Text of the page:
As I sit here enjoying a cool, crisp, glacier fresh beer after a 9-3 Maple Leafs victory, the February 28 Trade Deadline enters my mind as I ponder how Brian Burke will fast-track Toronto to the playoffs.
He has once again cemented his stance to acquire players that will help the team immediately, rather than the future. His reluctance to stockpile draft picks might be concerning, but just how far are the Leafs from post-season berth? Well, any critic can point to numerous issues that have plagued the team’s chances, most notably the special teams, but the most pressing need has to be a first-line center to feed Phil Kessel the puck (not to mention add some size to the top-six unit).
Will Burke wait until the off-season to throw money at an unrestricted free agent, or will he attempt to remedy the Leafs’ woes via the trade route on February 28? If it’s the latter, it’s crucial Burke doesn’t trade any of Mikhail Grabovski, Clarke MacArthur or Kris Versteeg for another second-line forward. If so, the same old song and dance will continue and the Leafs will spin their tires as one the NHL’s worst teams. Burke has an abundance of second-line forwards at his disposal and the only way to move forward at this point is to acquire a first-line center. Whether that’s available on February 28 is another question entirely and overpaying for a pending UFA, like Brad Richards, could prove costly.
With that in mind, just how many options are available for Burke? The current group of forwards has proven to be inconsistent, as expected from a core of secondary scorers. And it’s unlikely he’s willing to part with more draft picks, so the current roster will have to be dissected to upgrade one of the team’s most glaring weaknesses.
So which players might be on the hit-list come Febraury 28? Well, besides nearly the entire team, here’s my guess on the players that could lure a nice return:
Francois Beauchemin, 30, $3.8 million cap-hit: With only a year remaining on his contract, the veteran defenseman could be a valuable commidity for a team looking to add some depth for a playoff run. He isn’t worth a first-round draft pick, but Burke isn’t interested regardless so if Beauchemin is indeed on the way out, I wouldn’t be surprised if he’s packaged with a forward.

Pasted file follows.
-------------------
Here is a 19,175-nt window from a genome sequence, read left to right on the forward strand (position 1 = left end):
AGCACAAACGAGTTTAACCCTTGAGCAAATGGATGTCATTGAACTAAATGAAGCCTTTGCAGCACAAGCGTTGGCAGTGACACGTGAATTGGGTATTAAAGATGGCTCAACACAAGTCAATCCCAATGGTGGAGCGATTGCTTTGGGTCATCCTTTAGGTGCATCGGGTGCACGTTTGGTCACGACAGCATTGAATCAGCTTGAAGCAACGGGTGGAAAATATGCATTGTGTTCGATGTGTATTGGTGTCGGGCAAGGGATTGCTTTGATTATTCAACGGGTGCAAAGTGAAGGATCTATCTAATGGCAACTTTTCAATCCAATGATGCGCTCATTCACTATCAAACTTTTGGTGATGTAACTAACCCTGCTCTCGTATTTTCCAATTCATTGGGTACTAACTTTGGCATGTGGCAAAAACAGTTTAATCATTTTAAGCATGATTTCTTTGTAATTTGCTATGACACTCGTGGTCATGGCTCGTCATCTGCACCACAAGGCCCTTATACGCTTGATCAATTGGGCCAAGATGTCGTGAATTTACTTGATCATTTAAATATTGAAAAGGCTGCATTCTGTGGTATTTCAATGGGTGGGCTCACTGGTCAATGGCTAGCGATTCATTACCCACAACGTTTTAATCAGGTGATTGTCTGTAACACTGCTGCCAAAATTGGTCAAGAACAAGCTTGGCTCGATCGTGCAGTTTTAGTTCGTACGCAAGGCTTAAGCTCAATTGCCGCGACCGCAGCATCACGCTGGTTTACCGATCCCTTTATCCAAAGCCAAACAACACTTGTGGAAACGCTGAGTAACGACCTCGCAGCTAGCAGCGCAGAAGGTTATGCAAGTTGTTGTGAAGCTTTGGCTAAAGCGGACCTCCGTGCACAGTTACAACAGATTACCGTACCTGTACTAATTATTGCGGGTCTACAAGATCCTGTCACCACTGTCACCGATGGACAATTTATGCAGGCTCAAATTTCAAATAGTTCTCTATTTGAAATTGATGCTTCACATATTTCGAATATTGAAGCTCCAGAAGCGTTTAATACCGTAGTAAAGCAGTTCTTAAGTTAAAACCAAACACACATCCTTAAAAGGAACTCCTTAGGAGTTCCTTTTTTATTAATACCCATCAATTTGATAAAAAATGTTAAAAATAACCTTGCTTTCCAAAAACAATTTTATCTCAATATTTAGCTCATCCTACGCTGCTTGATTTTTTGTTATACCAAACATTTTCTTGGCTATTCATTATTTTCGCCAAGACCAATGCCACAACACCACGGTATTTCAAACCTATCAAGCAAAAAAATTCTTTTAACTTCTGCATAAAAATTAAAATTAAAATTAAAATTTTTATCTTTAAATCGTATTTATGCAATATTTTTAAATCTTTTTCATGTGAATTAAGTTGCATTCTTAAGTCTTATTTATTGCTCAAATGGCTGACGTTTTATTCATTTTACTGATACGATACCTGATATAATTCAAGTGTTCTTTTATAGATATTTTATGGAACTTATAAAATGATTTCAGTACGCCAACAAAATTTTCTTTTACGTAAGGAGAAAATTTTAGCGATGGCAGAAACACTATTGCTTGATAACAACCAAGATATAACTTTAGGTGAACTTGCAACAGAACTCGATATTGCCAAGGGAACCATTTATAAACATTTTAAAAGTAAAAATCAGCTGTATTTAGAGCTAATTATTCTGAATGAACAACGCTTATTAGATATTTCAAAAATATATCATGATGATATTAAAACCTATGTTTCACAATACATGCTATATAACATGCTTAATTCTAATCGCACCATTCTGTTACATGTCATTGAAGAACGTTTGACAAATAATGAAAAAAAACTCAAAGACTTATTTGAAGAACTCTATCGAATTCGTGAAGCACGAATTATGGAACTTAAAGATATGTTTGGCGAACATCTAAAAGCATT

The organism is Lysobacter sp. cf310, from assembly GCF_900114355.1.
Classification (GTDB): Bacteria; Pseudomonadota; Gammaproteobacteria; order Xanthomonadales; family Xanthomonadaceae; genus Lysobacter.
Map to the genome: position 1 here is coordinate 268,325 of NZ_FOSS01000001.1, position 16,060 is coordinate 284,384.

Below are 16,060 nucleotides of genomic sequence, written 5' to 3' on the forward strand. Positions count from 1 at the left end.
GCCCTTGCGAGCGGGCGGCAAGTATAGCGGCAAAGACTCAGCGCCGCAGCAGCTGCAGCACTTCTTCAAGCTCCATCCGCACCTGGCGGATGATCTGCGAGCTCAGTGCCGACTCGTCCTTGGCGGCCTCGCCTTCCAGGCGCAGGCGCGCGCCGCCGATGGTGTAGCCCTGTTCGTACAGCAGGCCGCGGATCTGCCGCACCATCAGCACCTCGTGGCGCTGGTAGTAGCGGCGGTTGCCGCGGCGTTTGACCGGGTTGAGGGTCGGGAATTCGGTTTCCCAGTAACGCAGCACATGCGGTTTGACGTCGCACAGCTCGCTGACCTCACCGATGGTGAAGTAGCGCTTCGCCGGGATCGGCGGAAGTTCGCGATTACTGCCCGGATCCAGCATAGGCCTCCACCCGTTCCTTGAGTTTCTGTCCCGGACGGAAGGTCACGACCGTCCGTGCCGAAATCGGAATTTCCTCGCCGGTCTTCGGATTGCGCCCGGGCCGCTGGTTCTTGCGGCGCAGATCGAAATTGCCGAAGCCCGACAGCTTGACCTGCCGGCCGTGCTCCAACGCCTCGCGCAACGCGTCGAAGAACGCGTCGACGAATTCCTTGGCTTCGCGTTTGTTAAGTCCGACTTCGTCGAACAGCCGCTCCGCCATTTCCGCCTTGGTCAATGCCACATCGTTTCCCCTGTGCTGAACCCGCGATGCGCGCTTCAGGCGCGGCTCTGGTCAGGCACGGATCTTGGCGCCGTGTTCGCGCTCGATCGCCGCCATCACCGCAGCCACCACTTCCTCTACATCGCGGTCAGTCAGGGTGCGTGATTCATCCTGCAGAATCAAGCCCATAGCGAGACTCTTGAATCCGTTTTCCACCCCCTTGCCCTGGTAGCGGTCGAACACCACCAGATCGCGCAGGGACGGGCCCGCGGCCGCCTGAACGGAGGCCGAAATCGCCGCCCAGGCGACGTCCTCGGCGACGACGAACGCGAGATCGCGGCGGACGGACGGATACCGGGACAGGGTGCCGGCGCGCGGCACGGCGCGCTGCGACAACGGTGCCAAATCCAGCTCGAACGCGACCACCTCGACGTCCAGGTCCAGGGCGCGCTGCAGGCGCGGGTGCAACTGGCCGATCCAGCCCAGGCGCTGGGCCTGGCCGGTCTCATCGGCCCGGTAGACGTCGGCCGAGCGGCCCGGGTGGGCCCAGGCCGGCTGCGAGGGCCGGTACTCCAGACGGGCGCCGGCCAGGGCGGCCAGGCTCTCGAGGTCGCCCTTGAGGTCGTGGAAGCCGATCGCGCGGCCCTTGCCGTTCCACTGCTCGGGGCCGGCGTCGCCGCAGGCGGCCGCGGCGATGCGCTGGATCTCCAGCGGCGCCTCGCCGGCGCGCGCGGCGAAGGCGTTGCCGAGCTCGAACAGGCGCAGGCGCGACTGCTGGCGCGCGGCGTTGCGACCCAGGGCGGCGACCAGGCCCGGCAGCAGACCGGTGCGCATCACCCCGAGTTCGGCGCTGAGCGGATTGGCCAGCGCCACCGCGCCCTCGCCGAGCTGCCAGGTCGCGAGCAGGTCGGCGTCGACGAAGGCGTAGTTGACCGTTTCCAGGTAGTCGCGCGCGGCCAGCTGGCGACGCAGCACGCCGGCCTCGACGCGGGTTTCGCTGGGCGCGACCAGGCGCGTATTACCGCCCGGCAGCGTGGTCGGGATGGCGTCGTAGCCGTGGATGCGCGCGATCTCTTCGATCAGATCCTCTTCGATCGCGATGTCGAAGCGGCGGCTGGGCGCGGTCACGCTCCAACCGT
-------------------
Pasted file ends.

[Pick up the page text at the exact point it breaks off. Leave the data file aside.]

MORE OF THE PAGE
Tomas Kaberle, 32, 4.25 million cap-hit: The story that just never dies. Like every other year, Kaberle and his ghastly no-trade clause will once again be in question. Will Kaberle decide he wants a shot at the Stanley Cup, or play out his contract like Mats Sundin? It’s anyone’s guess, but Kaberle could net a nice return if he decides to waive. If not, re-signing the rearguard is crucial.
Tyler Bozak, 24, $.875 thousand cap-hit: The playmaker is having a sophomore slump and is struggling to live up to the hype of last season’s impressive stint with the Leafs. His play has improved of late and he certainly has the potential to become a decent center in the NHL. Of all players, I have a feeling Bozak is likely on the way out.
Mikhail Grabovski, 26, $2.9 million cap-hit: Personally, I think the Leafs should retain Grabovski, as he is an excellent secondary scorer and is capable of both scoring goals and creating plays quite adequately. However, his recent hot-streak has GMs knocking on Burke’s door and it would be foolish for Burke not to listen. If a lopsided deal is offered, Grabovski could be dealt.
Clarke MacArthur, 25, $1.1 million cap-hit: The pending restricted free agent is due for a hefty raise this summer, displaying great chemistry with Grabovski. In fact, it may be in the Leafs’ best interest to keep the duo intact considering how effective they have been together. However, if a deal sweeps Burke off his feet, I fully expect him to pull the trigger. As he had said, there’s basically no untouchables on this team. Considering how the Leafs acquired MacArthur, maximizing his value could prove beneficial.
Kris Versteeg, 24, $3.083 million cap-hit: Now on pace for 60 points, Versteeg is delivering as advertised. However, he is another valuable commodity that Burke could package for a nice return. As I said, the Leafs currently possess too many second-line forwards, and they must sacrifice at least one (in a package deal) to upgrade the top line. It’s only a gut feeling, but Versteeg could be the odd-man out considering the attention he has been garnering from other general managers.
So, the options are there, but what exactly is available for Burke to upgrade the Leafs? Besides the obvious in Richards, Burke’s targets might be revealed as the trade deadline approaches.
Until then, Leafs fans can only hope its players don’t turn cold and decrease in trade value.
One thing is for certain… change is on the horizon.